Just as on Christmas Day we attempted to celebrate Jan 1st by going up a hill. This time we picked a much more modest size of hill, and given that we only had to cope with mud and rain on the way up rather than snow and fog, I’m happy to report that our venture was entirely successful. The hill in question was Knock Hill near Largs. We’d been up there once before, and that time we’d had to sneak past a trio of geese. This time there were no geese, but there was a horse and rider wearing very provocative high visibility garments and a stroppy sheep. It’s at times like the these that you need an alert, experienced and powerful woofer in your party to keep everyone safe. We of course had Biggles with us, and earlier in the week he’d proved that he was up to the task…
While walking by a local farm we encountered a group of eight cows who’d escaped from their field. As soon as they laid eyes on us they began approaching, picking up speed with every step. I hurriedly checked behind us for an escape route but there was nearly a mile of fenced country lane between us and the nearest turning point. When I looked back, the cows were at jogging pace and barely 20m away from us. It wasn’t looking good, but in the nick of time Biggles adopted a particularly wide legged stance, raised his tail bolt upright, and let loose a woofing of biblical proportions. I expected the noise to turn the jog into a stampede, but as the the lead cow got within about 10m of us the vocal barrage melted his resolve. He ground to a halt, executed a surprisingly nimble 180 and accelerated away from us. His seven buddies followed suit, and both Beanie and Biggles saw them on their way with further woofing and baying. Job done!
Similarly on our way up Knock Hill Biggles immediately recognized the threat posed by the hi-vis horse and rider, and unleashed his sonic weapon. As often happens the humies in his party were oblivious to the yellow peril and tried to quiet him, but he was having none of it, and bravely drove the fluorescent villians off our path. Later a stroppy sheep appeared on the opposite bank of the river we were following. Again the woofing machine went into high gear and the sheep was sent packing. Unfortunately during this second defensive operation, Biggles’ woofing equipment developed a fault and remained locked in the “on” position for a further 90 minutes. Historically this has often been a failing with Biggles’ woofer. Hopefully it’s not a sign that 2013 is going to be a particularly noisy year!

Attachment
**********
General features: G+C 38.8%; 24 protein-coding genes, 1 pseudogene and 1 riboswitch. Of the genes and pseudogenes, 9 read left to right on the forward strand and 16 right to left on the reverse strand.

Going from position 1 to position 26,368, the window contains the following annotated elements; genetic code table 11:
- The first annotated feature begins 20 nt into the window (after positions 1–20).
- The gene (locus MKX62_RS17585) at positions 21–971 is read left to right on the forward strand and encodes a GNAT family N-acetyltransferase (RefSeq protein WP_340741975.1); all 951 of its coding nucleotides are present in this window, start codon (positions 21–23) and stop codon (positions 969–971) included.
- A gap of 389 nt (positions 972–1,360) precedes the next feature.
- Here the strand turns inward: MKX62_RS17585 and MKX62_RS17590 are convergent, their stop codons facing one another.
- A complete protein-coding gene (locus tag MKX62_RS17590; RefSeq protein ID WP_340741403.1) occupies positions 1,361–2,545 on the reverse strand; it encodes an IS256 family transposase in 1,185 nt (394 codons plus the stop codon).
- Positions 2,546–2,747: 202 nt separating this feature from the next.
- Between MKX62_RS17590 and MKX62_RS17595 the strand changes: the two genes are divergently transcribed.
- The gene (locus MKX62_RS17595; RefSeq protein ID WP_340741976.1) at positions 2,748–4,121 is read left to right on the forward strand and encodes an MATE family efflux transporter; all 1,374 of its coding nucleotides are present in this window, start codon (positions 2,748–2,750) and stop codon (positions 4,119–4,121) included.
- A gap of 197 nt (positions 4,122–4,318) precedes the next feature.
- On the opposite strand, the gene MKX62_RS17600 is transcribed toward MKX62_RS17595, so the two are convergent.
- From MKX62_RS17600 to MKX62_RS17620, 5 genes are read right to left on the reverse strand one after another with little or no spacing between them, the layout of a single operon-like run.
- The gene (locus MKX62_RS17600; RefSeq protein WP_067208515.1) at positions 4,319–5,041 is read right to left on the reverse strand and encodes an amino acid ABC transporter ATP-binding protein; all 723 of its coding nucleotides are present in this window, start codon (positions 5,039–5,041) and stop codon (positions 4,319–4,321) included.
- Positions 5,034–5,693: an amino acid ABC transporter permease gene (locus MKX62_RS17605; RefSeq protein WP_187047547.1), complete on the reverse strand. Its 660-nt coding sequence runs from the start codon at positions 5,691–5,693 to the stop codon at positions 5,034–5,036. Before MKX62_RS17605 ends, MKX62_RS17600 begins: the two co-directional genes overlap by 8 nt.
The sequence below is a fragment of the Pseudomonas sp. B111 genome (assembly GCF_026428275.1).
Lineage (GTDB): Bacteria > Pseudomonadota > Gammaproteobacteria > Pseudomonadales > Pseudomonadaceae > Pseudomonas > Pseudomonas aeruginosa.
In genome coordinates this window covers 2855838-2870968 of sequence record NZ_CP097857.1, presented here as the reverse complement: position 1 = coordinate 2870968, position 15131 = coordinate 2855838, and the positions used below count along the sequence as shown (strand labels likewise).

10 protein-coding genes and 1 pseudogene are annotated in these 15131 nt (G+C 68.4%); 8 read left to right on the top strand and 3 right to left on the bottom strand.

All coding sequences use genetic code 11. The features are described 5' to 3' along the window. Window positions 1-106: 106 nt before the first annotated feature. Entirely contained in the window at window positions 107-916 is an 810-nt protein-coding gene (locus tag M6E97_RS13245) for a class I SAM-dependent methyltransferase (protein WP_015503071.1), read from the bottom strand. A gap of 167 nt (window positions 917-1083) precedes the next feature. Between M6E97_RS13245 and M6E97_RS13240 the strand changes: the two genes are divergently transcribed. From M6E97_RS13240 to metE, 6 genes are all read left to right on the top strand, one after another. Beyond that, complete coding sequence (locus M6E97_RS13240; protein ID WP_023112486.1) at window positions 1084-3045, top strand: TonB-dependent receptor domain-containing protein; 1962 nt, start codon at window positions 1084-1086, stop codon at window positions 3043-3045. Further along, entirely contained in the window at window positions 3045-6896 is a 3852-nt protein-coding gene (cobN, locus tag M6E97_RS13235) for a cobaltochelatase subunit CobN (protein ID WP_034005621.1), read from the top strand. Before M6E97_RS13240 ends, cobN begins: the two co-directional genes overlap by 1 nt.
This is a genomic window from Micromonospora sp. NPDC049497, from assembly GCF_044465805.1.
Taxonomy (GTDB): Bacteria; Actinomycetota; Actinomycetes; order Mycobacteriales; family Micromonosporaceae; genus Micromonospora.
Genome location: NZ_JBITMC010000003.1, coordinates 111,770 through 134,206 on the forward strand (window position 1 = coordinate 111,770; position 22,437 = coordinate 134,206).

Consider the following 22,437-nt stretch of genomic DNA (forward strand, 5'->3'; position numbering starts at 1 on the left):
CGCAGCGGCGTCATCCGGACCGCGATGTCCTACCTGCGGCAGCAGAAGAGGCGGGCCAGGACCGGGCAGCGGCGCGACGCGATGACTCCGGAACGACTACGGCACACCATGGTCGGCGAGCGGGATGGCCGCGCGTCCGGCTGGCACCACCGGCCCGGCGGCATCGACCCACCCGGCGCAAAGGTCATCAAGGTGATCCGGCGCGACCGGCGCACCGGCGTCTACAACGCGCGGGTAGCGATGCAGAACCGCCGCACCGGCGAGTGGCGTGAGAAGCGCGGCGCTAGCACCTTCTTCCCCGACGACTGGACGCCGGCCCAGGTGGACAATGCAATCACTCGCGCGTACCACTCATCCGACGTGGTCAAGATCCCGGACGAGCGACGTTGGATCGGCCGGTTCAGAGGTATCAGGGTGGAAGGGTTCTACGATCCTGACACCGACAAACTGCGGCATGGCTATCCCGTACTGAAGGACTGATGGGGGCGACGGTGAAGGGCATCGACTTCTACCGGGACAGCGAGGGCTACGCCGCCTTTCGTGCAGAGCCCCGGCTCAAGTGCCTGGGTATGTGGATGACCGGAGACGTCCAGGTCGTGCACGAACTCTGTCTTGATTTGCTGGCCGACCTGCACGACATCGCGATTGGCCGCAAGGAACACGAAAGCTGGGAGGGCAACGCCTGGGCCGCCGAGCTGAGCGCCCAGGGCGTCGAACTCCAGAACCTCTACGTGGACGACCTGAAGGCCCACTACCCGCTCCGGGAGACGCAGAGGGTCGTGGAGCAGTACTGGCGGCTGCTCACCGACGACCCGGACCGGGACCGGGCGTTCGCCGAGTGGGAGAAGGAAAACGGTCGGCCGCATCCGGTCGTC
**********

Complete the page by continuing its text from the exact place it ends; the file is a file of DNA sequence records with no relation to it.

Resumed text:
Anyway, we reached the top of the hill and were treated to rapidly changing conditions. In the space of ten minutes the weather cycled from heavy cloud and rain to sun and blue skies, and back again. Despite getting wet and having to shelter my camera and clean rain spots off the lens every so often, I actually love this kind of weather. It often produces the most amazing light, turning even unremarkable scenery into a dramatic landscape.
And throughout all this, Mr Biggles’ faulty woofing gear kept on a-goin’!!
Our stay on the hilltop came to an end shortly after our supply of meat chip Bonios ran out, and we started on the long boggy trudge back to the car. We got rained on some more, and got treated to some more wonderfully lit scenery.
There are many ways to start a New Year but a picturesque hill walk with your Beagles, followed by a traditional steak pie dinner, has to be one of the better ones.